2019 Wrap Up
In the later half of 2019 I had something of an epiphany (epitony) and decided I needed a break from what I consider to be serious racing. I wasn't having any problem with getting the training done, but was finding it hard to accommodate the mental effort of planning each and every week around training. It's hard to even be average. Carrying some bike form from Viborg, there was enough in the tank for a couple of 25 mile TT PBs, climaxing with a club record 50:44 (29.7 mph average).
The Team Secret Squirrel run squad reached a dizzy new height with a surprise overall victory in the illustrious Chariots of Fire relay race - in spite of our best efforts not to take it seriously.
Since then it's been Parkrunning and a bit of half-hearted cross-country. And some drinking and eating, and not getting up stupidly early. I've joined a running club and have continued to run (including some intervals) for fun... but the main goal is just to avoid getting slow and fat too quickly. I can't promise not to hit a start line somewhere in 2020, but my expectations have been reset.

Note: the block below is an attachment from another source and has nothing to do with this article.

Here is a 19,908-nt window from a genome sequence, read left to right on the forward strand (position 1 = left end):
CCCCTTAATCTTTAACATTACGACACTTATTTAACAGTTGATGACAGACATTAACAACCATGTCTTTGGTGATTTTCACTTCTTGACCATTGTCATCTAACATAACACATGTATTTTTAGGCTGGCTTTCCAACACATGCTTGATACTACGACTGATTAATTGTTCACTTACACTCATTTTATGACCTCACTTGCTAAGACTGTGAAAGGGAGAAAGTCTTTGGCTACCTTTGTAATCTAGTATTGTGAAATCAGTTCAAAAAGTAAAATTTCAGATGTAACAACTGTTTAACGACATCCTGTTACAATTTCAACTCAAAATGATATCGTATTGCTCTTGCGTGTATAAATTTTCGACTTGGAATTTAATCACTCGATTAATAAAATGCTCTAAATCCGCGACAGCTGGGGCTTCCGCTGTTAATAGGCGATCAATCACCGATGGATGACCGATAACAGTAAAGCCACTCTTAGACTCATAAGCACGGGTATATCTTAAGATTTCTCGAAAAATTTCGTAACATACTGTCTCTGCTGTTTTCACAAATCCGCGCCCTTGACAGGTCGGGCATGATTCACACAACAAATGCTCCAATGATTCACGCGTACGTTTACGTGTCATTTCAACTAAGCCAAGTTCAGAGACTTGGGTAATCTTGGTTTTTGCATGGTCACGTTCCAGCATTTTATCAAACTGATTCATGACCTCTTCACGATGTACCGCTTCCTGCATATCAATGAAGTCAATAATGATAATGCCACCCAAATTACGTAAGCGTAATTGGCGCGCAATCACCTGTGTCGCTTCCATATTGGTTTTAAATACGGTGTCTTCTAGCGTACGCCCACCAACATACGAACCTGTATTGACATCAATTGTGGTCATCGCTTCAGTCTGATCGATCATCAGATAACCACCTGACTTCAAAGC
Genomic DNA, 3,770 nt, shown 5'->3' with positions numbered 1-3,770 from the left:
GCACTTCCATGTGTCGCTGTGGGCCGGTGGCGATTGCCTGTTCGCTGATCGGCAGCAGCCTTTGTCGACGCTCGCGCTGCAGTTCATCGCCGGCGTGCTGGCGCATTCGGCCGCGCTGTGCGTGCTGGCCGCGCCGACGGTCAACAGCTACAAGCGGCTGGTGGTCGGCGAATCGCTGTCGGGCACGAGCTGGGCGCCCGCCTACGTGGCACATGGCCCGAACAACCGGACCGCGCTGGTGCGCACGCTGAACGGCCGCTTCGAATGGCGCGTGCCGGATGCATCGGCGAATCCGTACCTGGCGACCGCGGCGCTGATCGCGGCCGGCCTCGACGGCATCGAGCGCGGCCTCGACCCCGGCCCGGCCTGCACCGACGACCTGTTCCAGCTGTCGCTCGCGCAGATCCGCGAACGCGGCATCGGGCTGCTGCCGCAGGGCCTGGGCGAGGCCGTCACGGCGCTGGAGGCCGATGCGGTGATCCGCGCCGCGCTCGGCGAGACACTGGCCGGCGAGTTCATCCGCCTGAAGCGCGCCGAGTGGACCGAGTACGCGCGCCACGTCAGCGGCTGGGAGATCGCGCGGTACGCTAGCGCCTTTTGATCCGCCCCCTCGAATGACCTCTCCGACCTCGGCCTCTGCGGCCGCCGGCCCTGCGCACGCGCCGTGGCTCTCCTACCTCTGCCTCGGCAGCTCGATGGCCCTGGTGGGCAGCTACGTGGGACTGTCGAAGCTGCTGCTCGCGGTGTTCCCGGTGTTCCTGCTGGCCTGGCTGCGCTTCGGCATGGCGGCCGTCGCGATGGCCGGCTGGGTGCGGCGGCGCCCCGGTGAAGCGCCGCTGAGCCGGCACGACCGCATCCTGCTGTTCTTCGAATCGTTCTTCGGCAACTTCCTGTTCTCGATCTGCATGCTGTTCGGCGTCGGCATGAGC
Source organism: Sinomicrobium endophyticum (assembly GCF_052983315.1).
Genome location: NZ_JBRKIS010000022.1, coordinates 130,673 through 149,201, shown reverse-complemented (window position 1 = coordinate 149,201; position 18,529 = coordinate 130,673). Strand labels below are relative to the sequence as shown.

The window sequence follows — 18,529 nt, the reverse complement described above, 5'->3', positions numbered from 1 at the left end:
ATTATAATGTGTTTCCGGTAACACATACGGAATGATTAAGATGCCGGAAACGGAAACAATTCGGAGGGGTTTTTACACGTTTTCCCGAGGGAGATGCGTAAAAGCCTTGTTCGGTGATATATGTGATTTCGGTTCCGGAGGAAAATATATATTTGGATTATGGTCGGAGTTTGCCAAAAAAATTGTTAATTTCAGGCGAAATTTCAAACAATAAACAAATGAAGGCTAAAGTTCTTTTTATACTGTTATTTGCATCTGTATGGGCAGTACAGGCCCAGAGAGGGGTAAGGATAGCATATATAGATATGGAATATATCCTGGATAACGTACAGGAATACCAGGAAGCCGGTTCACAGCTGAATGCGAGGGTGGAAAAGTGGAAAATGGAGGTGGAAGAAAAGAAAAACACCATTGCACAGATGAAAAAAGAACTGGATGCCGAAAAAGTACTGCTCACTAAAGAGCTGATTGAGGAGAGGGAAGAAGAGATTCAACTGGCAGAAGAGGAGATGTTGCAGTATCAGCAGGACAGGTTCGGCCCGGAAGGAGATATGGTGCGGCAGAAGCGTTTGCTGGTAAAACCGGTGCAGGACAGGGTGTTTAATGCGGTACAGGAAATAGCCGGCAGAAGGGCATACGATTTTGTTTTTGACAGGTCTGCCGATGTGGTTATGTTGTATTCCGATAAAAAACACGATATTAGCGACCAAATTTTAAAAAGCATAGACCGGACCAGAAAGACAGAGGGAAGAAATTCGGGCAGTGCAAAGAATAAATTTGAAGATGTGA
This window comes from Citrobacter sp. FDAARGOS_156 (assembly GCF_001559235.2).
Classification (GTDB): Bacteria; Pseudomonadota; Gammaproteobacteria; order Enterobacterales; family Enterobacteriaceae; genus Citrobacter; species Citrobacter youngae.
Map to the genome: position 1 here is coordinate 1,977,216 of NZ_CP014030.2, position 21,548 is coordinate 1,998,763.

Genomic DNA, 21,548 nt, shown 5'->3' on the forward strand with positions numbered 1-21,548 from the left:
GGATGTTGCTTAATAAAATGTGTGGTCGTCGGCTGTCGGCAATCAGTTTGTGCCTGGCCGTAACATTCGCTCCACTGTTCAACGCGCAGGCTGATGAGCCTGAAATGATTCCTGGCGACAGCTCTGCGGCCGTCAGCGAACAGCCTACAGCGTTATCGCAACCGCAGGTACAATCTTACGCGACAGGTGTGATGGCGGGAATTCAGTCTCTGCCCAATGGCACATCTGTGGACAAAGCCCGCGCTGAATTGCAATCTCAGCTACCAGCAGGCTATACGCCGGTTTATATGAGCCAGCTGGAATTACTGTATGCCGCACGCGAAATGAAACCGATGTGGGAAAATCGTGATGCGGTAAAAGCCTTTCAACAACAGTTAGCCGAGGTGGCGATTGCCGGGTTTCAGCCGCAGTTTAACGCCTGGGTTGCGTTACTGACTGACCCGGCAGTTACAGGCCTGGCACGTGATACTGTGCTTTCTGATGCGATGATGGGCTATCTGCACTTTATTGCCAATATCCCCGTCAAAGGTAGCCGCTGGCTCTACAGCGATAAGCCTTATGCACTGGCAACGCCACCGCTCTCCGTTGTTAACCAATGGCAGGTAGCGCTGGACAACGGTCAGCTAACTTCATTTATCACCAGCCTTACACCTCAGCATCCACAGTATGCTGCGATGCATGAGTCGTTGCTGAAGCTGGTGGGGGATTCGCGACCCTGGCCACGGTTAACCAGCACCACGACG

Grandsen Muddy Fun Run - Mystery Marathon 2020
That brings us to the Gransden Muddy Fun Run; I've organised a village fundraising race for the past couple of years, taking up the well-oiled mantle from some other parents, to help support the local school. We have various distances catering for 300+ runners, including a 3km family fun run, and a 10k and half-marathon options. All routes are predominantly off-road, and typically very muddy. The race is popular with local club runners given the scenic countryside and challenging January conditions. Putting the race on is a real community effort. The plentiful soup, hot drinks, and free cake at the finish send our runners and spectators home happy.
For 2020, I wanted to do something different, so on 26th January at 7am we opened the registration hall - three hours ahead of the main event. A small band of runners traipsed in and began to claim their numbers and fettle kit. These twelve individuals were to be the inaugural entrants to the Gransden Mystery Marathon. They had no idea where they would be running.